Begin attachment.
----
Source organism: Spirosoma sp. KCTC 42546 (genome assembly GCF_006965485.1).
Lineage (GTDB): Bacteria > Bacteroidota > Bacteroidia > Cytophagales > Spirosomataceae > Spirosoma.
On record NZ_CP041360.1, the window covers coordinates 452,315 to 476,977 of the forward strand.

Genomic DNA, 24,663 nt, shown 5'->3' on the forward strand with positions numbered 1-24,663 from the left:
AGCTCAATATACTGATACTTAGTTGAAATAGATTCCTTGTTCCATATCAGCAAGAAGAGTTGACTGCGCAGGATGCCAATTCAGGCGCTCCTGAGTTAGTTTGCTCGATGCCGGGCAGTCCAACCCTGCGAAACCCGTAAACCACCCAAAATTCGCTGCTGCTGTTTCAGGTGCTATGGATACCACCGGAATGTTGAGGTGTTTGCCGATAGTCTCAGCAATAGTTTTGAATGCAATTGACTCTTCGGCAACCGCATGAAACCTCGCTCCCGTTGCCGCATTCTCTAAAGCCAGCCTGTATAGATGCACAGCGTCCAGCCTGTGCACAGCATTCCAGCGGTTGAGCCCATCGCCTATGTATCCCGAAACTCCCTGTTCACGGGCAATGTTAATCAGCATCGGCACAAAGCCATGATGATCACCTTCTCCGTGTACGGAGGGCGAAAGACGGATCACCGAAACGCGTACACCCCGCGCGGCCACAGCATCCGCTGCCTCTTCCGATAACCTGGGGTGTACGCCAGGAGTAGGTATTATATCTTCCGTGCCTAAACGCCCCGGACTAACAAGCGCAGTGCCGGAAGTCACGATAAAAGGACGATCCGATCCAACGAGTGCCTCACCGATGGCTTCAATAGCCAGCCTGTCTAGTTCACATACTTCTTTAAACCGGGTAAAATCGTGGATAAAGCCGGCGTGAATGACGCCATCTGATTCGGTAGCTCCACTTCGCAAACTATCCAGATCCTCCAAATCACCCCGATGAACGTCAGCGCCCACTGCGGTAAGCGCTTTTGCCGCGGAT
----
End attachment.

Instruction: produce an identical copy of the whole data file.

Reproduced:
Source organism: Spirosoma sp. KCTC 42546 (genome assembly GCF_006965485.1).
Lineage (GTDB): Bacteria > Bacteroidota > Bacteroidia > Cytophagales > Spirosomataceae > Spirosoma.
On record NZ_CP041360.1, the window covers coordinates 452,315 to 476,977 of the forward strand.

Genomic DNA, 24,663 nt, shown 5'->3' on the forward strand with positions numbered 1-24,663 from the left:
AGCTCAATATACTGATACTTAGTTGAAATAGATTCCTTGTTCCATATCAGCAAGAAGAGTTGACTGCGCAGGATGCCAATTCAGGCGCTCCTGAGTTAGTTTGCTCGATGCCGGGCAGTCCAACCCTGCGAAACCCGTAAACCACCCAAAATTCGCTGCTGCTGTTTCAGGTGCTATGGATACCACCGGAATGTTGAGGTGTTTGCCGATAGTCTCAGCAATAGTTTTGAATGCAATTGACTCTTCGGCAACCGCATGAAACCTCGCTCCCGTTGCCGCATTCTCTAAAGCCAGCCTGTATAGATGCACAGCGTCCAGCCTGTGCACAGCATTCCAGCGGTTGAGCCCATCGCCTATGTATCCCGAAACTCCCTGTTCACGGGCAATGTTAATCAGCATCGGCACAAAGCCATGATGATCACCTTCTCCGTGTACGGAGGGCGAAAGACGGATCACCGAAACGCGTACACCCCGCGCGGCCACAGCATCCGCTGCCTCTTCCGATAACCTGGGGTGTACGCCAGGAGTAGGTATTATATCTTCCGTGCCTAAACGCCCCGGACTAACAAGCGCAGTGCCGGAAGTCACGATAAAAGGACGATCCGATCCAACGAGTGCCTCACCGATGGCTTCAATAGCCAGCCTGTCTAGTTCACATACTTCTTTAAACCGGGTAAAATCGTGGATAAAGCCGGCGTGAATGACGCCATCTGATTCGGTAGCTCCACTTCGCAAACTATCCAGATCCTCCAAATCACCCCGATGAACGTCAGCGCCCACTGCGGTAAGCGCTTTTGCCGCGGAT